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This   paper   describes   the   activities   offered   under   the   MIT-­‐Tata   Center   for  Technology  and  Design,  a  new  program  aimed  at  creating  high-­‐impact,  sustainable,  and   scalable   technical   solutions   in   developing   and   emerging   markets   through   the  rigorous   application   of   applied   engineering   science.   The   program   is   funded   by   the  Sir  Ratan  Tata  Trust  and  is  based  at  MIT;  in  the  coming  years,  a  sister  campus  and  collection   of   researchers   will   also   be   established   in   India.   The   Center   acts   as   a  matchmaker  between  MIT  researchers  and  compelling  social/technical  problems  by  offering  research  grants  and  graduate  fellowships.  Funded  projects  must  be  rooted  in   real-­‐life   technical   challenges   related   to   developing   countries   and   emerging  markets.   Each   graduate   student   sponsored   by   the   Center   is   required   to   spend   every  January   and   a   portion   of   each   summer   in   India   collaborating   with   stakeholders,   in  order  to  drive  projects  towards  tractable,  scalable  solutions.      A   core   tenet   of   the   Center   is   collaboration   with   stakeholders   who   represent   each  link   in   the   chain   from   inception   of   an   idea   to   implementation   in   the   real   world.   This  of   course   means   extensive   interaction,   co-­‐creation,   and   participatory   development  with   end   users.   The   Center   also   strives   to   partner   with   local   industry,   particularly  companies  that  have  a  deep  understanding  of  target  markets  and  a  track  record  of  scalable,   sustainable   success.   Students   are   taught   how   to   engage   the   entire  stakeholder  hierarchy  behind  a  technical  challenge,  from  executives  to  engineers  to  manufacturers   to   distributors   to   end   users,   in   order   to   understand   the   unique  constraints   and   requirements   each   imposes   on   a   solution.   This   paper   includes  descriptions   of   two   representative   Center   projects:   creating   low-­‐pressure,   low-­‐power,   off-­‐grid   drip   irrigation   systems   for   small-­‐scale   farmers   in   partnership   with  Jain  Irrigation,  the  second  largest  micro  irrigation  firm  in  the  world;  and  redesigning  the   Jaipur   Foot   prosthetic   foot   for   mass   manufacture,   quality   control,   and   to  conform   with   international   standards   in   collaboration   with   Dow   Chemical,  undergraduate  project  teams  at  Penn  State  University  and  Arizona  State  University,  and   Bhagwan   Mahaveer   Viklang   Sahayata   Samiti   (BMVSS),   the   largest   disability  organization  in  the  world  in  terms  of  assistive  devices.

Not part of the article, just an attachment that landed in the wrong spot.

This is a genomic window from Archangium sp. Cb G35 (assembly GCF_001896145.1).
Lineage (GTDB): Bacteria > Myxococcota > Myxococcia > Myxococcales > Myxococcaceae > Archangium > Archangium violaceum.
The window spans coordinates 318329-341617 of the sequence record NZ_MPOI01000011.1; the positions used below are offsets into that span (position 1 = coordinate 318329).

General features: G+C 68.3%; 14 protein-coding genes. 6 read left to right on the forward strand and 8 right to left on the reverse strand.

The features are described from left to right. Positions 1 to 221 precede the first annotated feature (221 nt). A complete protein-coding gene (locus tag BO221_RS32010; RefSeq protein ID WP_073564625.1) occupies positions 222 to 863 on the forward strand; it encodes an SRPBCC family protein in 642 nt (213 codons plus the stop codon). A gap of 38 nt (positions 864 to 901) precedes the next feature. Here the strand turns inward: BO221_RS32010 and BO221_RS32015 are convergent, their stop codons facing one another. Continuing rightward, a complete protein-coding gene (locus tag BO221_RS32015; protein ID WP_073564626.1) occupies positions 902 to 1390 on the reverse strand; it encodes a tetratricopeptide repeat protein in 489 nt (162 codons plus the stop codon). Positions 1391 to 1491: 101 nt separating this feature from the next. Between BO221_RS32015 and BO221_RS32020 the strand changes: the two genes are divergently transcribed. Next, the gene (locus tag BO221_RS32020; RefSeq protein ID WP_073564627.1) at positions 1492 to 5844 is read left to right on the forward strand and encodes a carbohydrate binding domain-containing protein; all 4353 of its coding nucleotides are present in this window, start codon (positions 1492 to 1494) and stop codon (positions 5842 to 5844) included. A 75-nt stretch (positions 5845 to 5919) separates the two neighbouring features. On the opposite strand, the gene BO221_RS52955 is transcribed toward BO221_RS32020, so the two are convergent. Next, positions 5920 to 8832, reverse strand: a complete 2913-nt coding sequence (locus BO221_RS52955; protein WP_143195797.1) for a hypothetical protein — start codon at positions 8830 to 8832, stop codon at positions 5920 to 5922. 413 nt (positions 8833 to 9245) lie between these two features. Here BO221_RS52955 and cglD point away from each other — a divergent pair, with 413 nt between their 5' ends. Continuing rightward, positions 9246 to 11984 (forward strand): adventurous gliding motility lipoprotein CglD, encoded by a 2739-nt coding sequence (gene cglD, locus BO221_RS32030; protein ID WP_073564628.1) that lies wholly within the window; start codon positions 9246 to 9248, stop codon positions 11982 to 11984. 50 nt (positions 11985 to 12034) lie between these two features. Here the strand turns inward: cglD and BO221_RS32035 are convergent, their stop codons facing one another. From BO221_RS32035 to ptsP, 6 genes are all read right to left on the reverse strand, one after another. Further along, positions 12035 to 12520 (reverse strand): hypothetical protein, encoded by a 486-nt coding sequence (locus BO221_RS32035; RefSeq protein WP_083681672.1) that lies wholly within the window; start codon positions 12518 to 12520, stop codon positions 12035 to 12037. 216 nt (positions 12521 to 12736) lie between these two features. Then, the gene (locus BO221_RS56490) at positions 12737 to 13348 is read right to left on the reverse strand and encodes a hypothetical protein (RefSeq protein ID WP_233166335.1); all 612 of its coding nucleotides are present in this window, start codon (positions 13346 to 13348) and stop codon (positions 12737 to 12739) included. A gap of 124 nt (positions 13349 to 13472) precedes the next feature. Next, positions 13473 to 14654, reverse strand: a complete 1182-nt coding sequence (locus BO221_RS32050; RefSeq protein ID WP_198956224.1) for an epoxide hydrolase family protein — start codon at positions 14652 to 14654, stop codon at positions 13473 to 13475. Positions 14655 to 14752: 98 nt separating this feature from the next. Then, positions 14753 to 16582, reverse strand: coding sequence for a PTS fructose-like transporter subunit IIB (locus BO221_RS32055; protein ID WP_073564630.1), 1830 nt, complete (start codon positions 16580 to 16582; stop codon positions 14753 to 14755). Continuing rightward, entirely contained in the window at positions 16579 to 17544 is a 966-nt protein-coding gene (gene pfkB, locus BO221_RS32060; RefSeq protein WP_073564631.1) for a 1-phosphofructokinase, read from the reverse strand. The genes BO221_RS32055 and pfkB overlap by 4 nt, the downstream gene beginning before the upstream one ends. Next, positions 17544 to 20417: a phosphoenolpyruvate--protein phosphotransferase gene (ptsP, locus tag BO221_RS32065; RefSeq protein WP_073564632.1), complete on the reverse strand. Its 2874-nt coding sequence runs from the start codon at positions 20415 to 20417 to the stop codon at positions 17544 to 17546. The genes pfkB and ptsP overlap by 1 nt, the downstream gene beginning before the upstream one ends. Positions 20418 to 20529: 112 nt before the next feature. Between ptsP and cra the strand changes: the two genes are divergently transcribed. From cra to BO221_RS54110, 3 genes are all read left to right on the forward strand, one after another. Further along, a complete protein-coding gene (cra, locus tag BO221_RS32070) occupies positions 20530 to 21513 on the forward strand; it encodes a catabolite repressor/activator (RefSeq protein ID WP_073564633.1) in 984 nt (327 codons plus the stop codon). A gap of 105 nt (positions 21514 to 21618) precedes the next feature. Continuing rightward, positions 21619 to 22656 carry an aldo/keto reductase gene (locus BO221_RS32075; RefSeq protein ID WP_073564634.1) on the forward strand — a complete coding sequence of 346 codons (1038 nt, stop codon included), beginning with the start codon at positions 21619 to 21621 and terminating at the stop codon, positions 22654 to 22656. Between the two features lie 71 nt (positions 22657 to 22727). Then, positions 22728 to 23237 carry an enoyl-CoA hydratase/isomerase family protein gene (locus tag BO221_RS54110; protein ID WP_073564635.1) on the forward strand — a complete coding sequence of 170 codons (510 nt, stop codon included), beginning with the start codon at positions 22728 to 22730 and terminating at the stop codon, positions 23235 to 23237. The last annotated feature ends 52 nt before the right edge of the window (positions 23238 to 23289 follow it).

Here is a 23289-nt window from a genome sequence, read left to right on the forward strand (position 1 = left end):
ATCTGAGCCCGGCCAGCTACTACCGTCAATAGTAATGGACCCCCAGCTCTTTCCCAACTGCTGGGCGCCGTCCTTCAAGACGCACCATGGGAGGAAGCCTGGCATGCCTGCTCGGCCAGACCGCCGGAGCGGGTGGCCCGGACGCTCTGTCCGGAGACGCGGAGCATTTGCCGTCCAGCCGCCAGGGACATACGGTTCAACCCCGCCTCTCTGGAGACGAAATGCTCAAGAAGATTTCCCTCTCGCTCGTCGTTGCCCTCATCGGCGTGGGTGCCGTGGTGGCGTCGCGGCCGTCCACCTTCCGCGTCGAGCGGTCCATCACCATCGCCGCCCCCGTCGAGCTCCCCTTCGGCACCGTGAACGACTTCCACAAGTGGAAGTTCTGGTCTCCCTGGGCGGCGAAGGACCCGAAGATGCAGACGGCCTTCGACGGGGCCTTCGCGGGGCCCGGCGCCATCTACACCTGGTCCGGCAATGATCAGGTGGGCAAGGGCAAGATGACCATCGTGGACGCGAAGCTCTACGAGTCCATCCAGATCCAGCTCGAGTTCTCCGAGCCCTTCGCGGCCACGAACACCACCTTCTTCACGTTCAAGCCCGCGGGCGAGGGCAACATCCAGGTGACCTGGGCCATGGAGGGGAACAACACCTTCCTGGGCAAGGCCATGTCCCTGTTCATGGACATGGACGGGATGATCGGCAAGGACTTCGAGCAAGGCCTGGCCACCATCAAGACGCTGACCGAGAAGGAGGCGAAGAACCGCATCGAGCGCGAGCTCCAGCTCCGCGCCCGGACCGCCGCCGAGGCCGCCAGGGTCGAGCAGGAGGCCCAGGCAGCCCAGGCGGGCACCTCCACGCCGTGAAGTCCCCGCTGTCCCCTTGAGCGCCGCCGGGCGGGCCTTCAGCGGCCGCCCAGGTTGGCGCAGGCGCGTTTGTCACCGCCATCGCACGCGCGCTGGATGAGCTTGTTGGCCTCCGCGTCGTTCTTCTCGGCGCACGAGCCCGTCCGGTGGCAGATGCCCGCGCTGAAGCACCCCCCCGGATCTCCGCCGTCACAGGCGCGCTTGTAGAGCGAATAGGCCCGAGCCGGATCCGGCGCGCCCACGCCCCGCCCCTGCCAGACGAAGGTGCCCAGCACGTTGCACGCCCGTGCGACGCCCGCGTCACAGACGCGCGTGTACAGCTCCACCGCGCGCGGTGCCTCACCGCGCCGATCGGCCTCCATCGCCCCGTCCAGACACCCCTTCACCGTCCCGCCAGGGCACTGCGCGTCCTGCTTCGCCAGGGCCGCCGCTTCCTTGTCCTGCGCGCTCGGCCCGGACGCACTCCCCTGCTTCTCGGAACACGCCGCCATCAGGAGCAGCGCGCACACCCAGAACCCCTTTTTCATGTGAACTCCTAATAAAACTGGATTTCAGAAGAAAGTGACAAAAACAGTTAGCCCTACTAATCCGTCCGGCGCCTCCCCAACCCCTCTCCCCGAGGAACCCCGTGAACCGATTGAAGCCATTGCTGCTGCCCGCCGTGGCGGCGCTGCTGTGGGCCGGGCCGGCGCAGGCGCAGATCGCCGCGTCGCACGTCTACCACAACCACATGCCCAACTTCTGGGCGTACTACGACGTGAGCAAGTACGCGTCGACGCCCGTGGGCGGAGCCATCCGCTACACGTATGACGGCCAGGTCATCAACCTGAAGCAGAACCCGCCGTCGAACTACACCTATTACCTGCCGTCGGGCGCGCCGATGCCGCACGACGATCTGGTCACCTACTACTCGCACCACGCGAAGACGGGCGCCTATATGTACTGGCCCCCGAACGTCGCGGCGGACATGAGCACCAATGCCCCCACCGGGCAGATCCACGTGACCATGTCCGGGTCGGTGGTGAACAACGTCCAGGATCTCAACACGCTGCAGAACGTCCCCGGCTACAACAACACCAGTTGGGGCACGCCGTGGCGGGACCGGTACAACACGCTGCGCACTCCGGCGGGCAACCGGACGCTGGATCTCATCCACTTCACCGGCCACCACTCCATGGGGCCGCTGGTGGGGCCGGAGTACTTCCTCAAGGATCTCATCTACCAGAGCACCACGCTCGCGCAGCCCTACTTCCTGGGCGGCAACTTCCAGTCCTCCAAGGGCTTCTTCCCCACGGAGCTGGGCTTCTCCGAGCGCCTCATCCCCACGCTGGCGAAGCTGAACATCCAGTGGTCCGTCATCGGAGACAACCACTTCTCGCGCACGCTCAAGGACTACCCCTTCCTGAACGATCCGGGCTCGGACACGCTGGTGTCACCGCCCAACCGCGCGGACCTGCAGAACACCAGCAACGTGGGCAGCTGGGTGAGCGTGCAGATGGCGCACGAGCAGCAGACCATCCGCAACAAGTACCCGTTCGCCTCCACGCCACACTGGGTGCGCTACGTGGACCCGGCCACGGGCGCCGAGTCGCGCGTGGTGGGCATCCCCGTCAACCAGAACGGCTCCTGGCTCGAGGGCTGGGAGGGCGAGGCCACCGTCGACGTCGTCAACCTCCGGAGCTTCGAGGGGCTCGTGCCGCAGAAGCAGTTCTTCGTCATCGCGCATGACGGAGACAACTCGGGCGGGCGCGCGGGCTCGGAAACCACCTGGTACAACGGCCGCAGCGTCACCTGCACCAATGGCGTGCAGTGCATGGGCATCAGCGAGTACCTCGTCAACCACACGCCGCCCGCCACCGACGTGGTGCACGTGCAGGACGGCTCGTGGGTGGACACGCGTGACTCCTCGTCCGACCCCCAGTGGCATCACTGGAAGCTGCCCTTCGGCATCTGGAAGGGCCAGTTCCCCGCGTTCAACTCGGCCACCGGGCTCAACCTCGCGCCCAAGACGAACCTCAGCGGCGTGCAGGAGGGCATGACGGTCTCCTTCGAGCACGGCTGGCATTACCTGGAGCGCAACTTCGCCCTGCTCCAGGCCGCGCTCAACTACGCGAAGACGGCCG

Winter, A. G., & Stoner, R. J., & Fine, C. H. (2013, June), Tata Center for Technology and Design at MIT Paper presented at 2013 ASEE International Forum, Atlanta, Georgia. 10.18260/1-2--17268